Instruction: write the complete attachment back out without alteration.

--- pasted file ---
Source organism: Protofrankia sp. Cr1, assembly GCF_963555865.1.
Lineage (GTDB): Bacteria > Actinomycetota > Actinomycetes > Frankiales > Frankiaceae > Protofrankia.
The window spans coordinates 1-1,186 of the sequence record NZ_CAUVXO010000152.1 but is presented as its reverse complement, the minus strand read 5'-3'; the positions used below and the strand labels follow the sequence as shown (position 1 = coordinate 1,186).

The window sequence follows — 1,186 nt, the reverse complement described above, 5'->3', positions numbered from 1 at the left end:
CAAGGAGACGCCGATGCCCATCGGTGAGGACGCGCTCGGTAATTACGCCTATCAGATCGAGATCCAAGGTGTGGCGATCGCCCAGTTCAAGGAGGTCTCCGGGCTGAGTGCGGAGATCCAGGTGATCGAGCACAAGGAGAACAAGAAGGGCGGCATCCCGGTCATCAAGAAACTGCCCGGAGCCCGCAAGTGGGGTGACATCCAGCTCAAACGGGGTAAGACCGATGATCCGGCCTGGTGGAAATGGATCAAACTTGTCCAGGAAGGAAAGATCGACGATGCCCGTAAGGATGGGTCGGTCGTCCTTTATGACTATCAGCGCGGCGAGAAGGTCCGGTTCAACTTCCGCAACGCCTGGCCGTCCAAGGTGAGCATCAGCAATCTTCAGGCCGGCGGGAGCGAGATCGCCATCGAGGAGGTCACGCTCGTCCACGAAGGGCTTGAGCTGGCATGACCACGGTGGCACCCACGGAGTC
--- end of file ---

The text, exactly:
Source organism: Protofrankia sp. Cr1, assembly GCF_963555865.1.
Lineage (GTDB): Bacteria > Actinomycetota > Actinomycetes > Frankiales > Frankiaceae > Protofrankia.
The window spans coordinates 1-1,186 of the sequence record NZ_CAUVXO010000152.1 but is presented as its reverse complement, the minus strand read 5'-3'; the positions used below and the strand labels follow the sequence as shown (position 1 = coordinate 1,186).

The window sequence follows — 1,186 nt, the reverse complement described above, 5'->3', positions numbered from 1 at the left end:
CAAGGAGACGCCGATGCCCATCGGTGAGGACGCGCTCGGTAATTACGCCTATCAGATCGAGATCCAAGGTGTGGCGATCGCCCAGTTCAAGGAGGTCTCCGGGCTGAGTGCGGAGATCCAGGTGATCGAGCACAAGGAGAACAAGAAGGGCGGCATCCCGGTCATCAAGAAACTGCCCGGAGCCCGCAAGTGGGGTGACATCCAGCTCAAACGGGGTAAGACCGATGATCCGGCCTGGTGGAAATGGATCAAACTTGTCCAGGAAGGAAAGATCGACGATGCCCGTAAGGATGGGTCGGTCGTCCTTTATGACTATCAGCGCGGCGAGAAGGTCCGGTTCAACTTCCGCAACGCCTGGCCGTCCAAGGTGAGCATCAGCAATCTTCAGGCCGGCGGGAGCGAGATCGCCATCGAGGAGGTCACGCTCGTCCACGAAGGGCTTGAGCTGGCATGACCACGGTGGCACCCACGGAGTC